Friday, September 25, 2015

on reading (and quite a few other things)

It's Poetry Friday, and if you're new to this blogging tradition, go here for an overview!

I'm having a conversation with myself--and others--about reading.  At the copier yesterday a short exchange about "stories that teach lessons" and whether "theme" = "lesson" led to a fervent and unexpected rant about my belief that writers don't write stories or novels or poems principally to "teach lessons" but to tell stories, and that if the author's purpose is to teach a lesson then her work of literature tends to suffer.

Meanwhile, I'm finding more time to read for myself, and discovering that while I've had periods of being the quintessential Voracious Reader, I'm more discerning now. After my initial childhood VRP (Voracious Reader Period) ended, around about high school, all those books I downed by the handful like popcorn have left little lasting impression; the books and poems that stay with me now are those that I have read slowly, stewing in them over days and weeks rather than hours and days.  I'm much more likely to bid farewell to a book before finishing it, and those I do finish I return to repeatedl in my mind and my conversations.  Thus I read many fewer books than I once did.

This doesn't alarm me as it used to.  In the classroom, too, my tendency is to move slowly through our shared reading.  I was delighted to unpack my hundreds of books for 2nd grade (in my particular K experience, there WAS such a thing as too many books, especially when we didn't prioritize independent reading).  But whatever the grade, when I'm planning for literature experiences, I have to ignore the curriculum suggestions that we whiz through book after book, although many of the titles are worthy.  To me, at the beginning of the year especially, a class needs just a few well-chosen anchor texts, the ones that we read through slooooowwwly and repeatedly, the ones that we know so well we can quote and look back to whenever we need a reference for structure or theme or vocabulary.  They provide context for our shared social and academic experience.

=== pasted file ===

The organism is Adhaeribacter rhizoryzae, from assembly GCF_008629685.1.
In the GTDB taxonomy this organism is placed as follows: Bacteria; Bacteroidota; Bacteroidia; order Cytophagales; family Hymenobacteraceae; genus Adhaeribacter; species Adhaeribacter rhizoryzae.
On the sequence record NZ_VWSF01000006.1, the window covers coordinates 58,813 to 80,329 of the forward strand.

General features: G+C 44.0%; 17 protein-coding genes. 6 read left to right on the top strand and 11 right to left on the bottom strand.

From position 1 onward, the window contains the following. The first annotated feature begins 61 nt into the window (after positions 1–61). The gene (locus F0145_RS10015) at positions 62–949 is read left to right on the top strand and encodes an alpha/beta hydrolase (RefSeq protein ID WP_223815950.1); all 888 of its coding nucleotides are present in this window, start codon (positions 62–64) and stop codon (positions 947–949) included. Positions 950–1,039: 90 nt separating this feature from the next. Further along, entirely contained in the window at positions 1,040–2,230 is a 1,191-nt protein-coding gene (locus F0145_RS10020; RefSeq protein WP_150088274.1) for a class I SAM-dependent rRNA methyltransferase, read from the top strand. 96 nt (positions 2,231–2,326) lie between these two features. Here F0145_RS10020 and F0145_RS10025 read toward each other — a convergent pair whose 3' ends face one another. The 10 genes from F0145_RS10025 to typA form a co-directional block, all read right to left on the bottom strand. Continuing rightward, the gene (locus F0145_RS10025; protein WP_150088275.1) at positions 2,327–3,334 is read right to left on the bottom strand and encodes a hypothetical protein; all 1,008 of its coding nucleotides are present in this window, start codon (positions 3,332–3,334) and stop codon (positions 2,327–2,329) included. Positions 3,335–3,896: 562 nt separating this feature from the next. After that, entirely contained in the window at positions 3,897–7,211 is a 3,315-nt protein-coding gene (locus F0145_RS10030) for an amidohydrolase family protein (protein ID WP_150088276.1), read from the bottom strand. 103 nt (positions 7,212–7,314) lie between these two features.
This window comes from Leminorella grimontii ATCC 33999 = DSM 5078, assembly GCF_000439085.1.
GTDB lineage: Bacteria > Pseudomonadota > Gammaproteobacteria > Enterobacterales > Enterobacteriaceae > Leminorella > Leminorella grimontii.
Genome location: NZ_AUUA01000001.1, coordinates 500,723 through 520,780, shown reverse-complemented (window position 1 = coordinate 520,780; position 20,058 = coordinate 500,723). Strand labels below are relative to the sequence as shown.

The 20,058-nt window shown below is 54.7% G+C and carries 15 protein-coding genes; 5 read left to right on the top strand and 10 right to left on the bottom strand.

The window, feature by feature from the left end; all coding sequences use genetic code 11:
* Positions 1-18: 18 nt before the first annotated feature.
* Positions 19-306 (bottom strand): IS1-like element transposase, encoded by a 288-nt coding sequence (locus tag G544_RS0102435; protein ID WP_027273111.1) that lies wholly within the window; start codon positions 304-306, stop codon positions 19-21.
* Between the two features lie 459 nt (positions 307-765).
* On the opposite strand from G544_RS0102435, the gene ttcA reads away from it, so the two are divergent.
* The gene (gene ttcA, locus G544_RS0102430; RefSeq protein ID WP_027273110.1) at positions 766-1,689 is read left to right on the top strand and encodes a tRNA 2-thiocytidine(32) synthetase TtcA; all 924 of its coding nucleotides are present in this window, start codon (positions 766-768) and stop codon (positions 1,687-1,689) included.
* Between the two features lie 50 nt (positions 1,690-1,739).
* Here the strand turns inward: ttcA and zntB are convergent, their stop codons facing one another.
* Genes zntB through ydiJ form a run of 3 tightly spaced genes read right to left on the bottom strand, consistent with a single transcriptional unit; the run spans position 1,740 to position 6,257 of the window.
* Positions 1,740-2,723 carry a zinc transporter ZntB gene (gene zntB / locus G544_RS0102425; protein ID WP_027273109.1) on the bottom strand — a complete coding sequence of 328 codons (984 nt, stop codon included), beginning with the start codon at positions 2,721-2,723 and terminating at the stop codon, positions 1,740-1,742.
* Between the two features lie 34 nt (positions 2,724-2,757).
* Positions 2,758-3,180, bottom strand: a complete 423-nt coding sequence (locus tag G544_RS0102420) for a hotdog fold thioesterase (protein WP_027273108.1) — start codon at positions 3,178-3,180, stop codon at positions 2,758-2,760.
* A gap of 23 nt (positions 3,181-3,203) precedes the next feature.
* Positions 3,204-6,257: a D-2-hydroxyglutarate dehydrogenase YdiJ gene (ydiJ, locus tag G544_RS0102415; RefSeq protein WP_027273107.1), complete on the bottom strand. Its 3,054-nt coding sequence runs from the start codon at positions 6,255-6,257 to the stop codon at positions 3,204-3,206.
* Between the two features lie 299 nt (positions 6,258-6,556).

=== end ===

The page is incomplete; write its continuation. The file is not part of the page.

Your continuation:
My curriculum this week (well actually last week; I'm a little behind, being new and all) is unusual because our single reading selection is the Junior Great Books version of The Red Balloon, a story by Albert Lamorisse set in Paris in the 50's that became this famous, almost wordless short film.  We are tackling it using the JGB approach (which I will say is hard to fit in when our whole-group lessons are to be 15-20 minutes).  I resisted this expectation not because I have anything against The Red Balloon, but because it seemed not obviously connected to anything else we're doing....